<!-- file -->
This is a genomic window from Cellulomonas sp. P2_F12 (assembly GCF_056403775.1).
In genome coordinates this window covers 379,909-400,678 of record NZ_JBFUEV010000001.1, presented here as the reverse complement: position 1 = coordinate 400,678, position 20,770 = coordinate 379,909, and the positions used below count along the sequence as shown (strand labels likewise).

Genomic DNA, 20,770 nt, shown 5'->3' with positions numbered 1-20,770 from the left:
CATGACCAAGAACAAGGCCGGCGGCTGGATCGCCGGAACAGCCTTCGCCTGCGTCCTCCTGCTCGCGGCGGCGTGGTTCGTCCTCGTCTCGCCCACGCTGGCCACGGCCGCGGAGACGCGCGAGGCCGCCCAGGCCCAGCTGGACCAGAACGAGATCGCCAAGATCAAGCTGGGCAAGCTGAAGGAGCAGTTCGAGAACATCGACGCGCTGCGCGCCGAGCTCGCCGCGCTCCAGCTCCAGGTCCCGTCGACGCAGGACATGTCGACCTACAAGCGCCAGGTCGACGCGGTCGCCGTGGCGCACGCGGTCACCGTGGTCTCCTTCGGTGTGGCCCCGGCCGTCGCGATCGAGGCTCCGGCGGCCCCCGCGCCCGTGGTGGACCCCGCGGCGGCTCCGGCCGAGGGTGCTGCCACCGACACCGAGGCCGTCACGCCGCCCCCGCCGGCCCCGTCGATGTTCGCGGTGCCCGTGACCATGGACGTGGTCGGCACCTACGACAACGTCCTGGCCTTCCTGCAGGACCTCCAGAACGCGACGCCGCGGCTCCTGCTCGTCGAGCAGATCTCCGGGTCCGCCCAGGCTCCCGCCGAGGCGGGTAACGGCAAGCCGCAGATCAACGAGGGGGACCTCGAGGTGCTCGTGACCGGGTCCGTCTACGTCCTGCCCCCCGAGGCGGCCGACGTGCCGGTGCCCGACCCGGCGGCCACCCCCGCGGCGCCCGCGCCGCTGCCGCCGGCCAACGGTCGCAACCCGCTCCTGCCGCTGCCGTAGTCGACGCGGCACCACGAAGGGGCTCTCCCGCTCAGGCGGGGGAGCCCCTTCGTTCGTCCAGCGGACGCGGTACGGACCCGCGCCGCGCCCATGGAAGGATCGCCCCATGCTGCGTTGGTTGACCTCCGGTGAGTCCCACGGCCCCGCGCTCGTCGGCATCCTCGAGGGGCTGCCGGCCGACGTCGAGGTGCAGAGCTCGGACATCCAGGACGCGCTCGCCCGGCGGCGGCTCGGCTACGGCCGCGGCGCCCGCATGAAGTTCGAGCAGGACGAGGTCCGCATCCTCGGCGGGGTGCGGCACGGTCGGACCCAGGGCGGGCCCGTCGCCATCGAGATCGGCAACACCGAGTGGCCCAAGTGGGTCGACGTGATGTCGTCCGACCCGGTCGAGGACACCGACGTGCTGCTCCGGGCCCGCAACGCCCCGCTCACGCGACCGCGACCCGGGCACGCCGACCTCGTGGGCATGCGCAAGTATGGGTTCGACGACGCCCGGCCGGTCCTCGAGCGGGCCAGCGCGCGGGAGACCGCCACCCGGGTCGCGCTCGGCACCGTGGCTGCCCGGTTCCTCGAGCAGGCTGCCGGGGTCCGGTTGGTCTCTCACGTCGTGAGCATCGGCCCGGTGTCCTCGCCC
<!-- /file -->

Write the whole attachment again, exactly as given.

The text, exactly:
This is a genomic window from Cellulomonas sp. P2_F12 (assembly GCF_056403775.1).
In genome coordinates this window covers 379,909-400,678 of record NZ_JBFUEV010000001.1, presented here as the reverse complement: position 1 = coordinate 400,678, position 20,770 = coordinate 379,909, and the positions used below count along the sequence as shown (strand labels likewise).

Genomic DNA, 20,770 nt, shown 5'->3' with positions numbered 1-20,770 from the left:
CATGACCAAGAACAAGGCCGGCGGCTGGATCGCCGGAACAGCCTTCGCCTGCGTCCTCCTGCTCGCGGCGGCGTGGTTCGTCCTCGTCTCGCCCACGCTGGCCACGGCCGCGGAGACGCGCGAGGCCGCCCAGGCCCAGCTGGACCAGAACGAGATCGCCAAGATCAAGCTGGGCAAGCTGAAGGAGCAGTTCGAGAACATCGACGCGCTGCGCGCCGAGCTCGCCGCGCTCCAGCTCCAGGTCCCGTCGACGCAGGACATGTCGACCTACAAGCGCCAGGTCGACGCGGTCGCCGTGGCGCACGCGGTCACCGTGGTCTCCTTCGGTGTGGCCCCGGCCGTCGCGATCGAGGCTCCGGCGGCCCCCGCGCCCGTGGTGGACCCCGCGGCGGCTCCGGCCGAGGGTGCTGCCACCGACACCGAGGCCGTCACGCCGCCCCCGCCGGCCCCGTCGATGTTCGCGGTGCCCGTGACCATGGACGTGGTCGGCACCTACGACAACGTCCTGGCCTTCCTGCAGGACCTCCAGAACGCGACGCCGCGGCTCCTGCTCGTCGAGCAGATCTCCGGGTCCGCCCAGGCTCCCGCCGAGGCGGGTAACGGCAAGCCGCAGATCAACGAGGGGGACCTCGAGGTGCTCGTGACCGGGTCCGTCTACGTCCTGCCCCCCGAGGCGGCCGACGTGCCGGTGCCCGACCCGGCGGCCACCCCCGCGGCGCCCGCGCCGCTGCCGCCGGCCAACGGTCGCAACCCGCTCCTGCCGCTGCCGTAGTCGACGCGGCACCACGAAGGGGCTCTCCCGCTCAGGCGGGGGAGCCCCTTCGTTCGTCCAGCGGACGCGGTACGGACCCGCGCCGCGCCCATGGAAGGATCGCCCCATGCTGCGTTGGTTGACCTCCGGTGAGTCCCACGGCCCCGCGCTCGTCGGCATCCTCGAGGGGCTGCCGGCCGACGTCGAGGTGCAGAGCTCGGACATCCAGGACGCGCTCGCCCGGCGGCGGCTCGGCTACGGCCGCGGCGCCCGCATGAAGTTCGAGCAGGACGAGGTCCGCATCCTCGGCGGGGTGCGGCACGGTCGGACCCAGGGCGGGCCCGTCGCCATCGAGATCGGCAACACCGAGTGGCCCAAGTGGGTCGACGTGATGTCGTCCGACCCGGTCGAGGACACCGACGTGCTGCTCCGGGCCCGCAACGCCCCGCTCACGCGACCGCGACCCGGGCACGCCGACCTCGTGGGCATGCGCAAGTATGGGTTCGACGACGCCCGGCCGGTCCTCGAGCGGGCCAGCGCGCGGGAGACCGCCACCCGGGTCGCGCTCGGCACCGTGGCTGCCCGGTTCCTCGAGCAGGCTGCCGGGGTCCGGTTGGTCTCTCACGTCGTGAGCATCGGCCCGGTGTCCTCGCCC